Mohorič's dropper post could change (some) racing forever
There are at least 10 ways to win Milan-San Remo and Mohorič's ingenious use of a dropper seatpost to attack on the descent of the Poggio added an extra twist to the race and perhaps changed racing forever, at least some races.
Mohorič and his Bahrain Victorious team have revealed that they had been working on the dropper post marginal gain for months, perfecting the choice of equipment, testing it multiple times in training on the Poggio and then even landing a psychological blow on his rivals by telling them of his plans but also warning them not to risk their necks by trying to follow him.
"I knew it was a one in a lifetime chance and I wanted to make it work for the team and technical partners who had the idea," Mohorič said post-race, combining bike technology with his superb racing ability and best in class descending skills.
Mohorič perfected the super-tuck aero position and used it to win the junior road world title in Florence in 2013. Emulation in the peloton lead to the UCI banning the super-tuck but now Mohorič has given the sport's governing body and his rivals something to worry about.
"Now I've destroyed cycling again," he joked in the post-race press conference. "Now I think everyone will start to use dropper posts. It'll be one more thing to think about on the bike.
"Maybe next year all the bikes will be available with a dropper. It's safe in traffic too and so in training. You can brake better. I think it's a big advantage in racing too," he suggested.
In truth, it is difficult to imagine dropper posts becoming common on every bike and in every race. They appear to offer an advantage at Milan-San Remo if you have the ability to climb the Poggio with the best riders.
They could also be an option for Strade Bianche, Il Lombardia and mountain stages that end with a technical descent but will arguably not be a major benefit in other Classics or Grand Tours.
Mohorič is probably not concerned if dropper posts become widespread, however. He was the first to take advantage of the technology to win Milan-San Remo. (SF)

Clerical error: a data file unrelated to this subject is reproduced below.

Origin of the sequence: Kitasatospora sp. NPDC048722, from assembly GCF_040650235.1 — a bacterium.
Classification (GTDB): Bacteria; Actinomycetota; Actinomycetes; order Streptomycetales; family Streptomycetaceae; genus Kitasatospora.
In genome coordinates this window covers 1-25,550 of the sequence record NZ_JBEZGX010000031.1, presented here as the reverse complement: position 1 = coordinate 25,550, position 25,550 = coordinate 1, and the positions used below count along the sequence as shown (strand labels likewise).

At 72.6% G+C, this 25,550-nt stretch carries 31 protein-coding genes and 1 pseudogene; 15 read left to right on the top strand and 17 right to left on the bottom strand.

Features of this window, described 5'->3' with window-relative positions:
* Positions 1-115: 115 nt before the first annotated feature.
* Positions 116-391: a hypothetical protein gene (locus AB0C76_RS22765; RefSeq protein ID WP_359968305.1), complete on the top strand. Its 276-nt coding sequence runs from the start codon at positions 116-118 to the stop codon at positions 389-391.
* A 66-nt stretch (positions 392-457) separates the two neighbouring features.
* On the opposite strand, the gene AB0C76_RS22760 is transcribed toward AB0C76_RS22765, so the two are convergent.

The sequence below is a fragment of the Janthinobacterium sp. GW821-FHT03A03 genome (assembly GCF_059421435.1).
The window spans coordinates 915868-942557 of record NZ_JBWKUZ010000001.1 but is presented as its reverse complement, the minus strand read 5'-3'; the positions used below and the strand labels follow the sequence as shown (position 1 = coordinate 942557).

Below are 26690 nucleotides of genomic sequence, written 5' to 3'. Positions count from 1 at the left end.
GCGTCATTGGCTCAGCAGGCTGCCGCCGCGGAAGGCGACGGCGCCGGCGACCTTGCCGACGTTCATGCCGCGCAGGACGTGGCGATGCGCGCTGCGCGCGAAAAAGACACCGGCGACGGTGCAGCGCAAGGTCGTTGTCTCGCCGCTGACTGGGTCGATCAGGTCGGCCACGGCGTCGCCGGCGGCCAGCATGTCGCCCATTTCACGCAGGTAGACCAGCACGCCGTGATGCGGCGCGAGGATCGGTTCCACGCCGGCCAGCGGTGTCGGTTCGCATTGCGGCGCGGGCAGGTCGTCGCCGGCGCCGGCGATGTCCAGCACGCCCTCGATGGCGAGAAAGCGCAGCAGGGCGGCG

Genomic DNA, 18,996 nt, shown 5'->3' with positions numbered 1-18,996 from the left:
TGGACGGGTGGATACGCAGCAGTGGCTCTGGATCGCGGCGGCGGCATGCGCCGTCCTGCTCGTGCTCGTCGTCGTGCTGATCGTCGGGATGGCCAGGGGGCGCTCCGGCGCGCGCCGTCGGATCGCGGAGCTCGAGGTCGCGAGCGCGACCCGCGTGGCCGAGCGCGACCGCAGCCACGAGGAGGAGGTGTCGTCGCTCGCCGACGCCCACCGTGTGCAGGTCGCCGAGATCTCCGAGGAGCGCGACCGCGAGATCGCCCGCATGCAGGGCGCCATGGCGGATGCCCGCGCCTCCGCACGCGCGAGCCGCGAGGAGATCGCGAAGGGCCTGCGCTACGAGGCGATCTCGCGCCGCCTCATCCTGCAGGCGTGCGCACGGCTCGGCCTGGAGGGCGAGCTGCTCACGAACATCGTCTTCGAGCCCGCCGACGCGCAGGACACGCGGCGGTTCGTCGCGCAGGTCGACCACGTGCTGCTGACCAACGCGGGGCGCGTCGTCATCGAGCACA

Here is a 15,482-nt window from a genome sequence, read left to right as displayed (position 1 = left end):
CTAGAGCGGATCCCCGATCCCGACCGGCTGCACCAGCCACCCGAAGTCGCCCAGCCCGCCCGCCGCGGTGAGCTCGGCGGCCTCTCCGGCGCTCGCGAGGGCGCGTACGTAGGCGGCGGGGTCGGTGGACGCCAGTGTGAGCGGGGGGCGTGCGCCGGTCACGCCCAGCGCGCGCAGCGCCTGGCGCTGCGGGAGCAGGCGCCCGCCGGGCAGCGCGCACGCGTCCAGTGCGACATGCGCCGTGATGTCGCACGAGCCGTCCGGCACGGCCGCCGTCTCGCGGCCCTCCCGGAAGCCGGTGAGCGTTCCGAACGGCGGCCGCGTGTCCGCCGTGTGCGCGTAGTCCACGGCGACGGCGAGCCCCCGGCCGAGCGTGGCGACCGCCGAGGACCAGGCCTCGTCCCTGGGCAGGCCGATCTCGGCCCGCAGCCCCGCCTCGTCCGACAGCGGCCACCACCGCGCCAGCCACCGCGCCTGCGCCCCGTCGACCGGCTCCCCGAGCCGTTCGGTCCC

A tale of contrasting team tactics
With riders from 14 different teams occupying the top 14 places at Milan-San Remo, it's hardly surprising that there was little cohesion in the chasing group that stalked and so failed to catch Mohorič in the finale.
The help of even a single teammate can make an immense difference amid the tumult of La Classicissima's final two kilometres, with Luca Paolini's turn on behalf of Alexander Kristoff in 2014 a textbook example of the genre.
However in the final reckoning this year, pre-race favourites Van Aert and Pogačar didn't have any companions left to help the chase and Mohorič remained out of reach.
That is not to say, of course, that Van Aert and Pogačar lacked support in this race. Jumbo-Visma and UAE Team Emirates dictated terms on the Cipressa and the run-in to the Poggio, and their forcing left only 26 riders in the front group at the base of the final climb. But neither team managed their resources as smartly as Mohorič's Bahrain Victorious squad.
Mohorič had Damiano Caruso and Jan Tratnik in that front group on the Poggio, but their task was a specific one: to nurse their leader as far up the climb as possible and help him save energy for his daredevil descent.
Mohorič didn't respond to the repeated attacks of Pogačar, preferring to rely on Caruso's pace-setting. Only when the Italian eventually faded in the final kilometre of the climb did Mohorič move up and begin to respond in person.
By contrast, Van Aert had Primož Roglič for company, but the Slovenian's role seemed ill defined. At one point, Roglič even launched an attack of his own, dragging Van der Poel with him, but he paid for that effort and was dropped nearer the summit.
He was perhaps the missing link for Van Aert over the other side. Although, given Roglič's efforts at the GP Denain 48 hours earlier and at Paris-Nice, one wonders should Jumbo-Visma have delegated another rider altogether to be Van Aert's last man here. Was Christophe Laporte perhaps better for that role?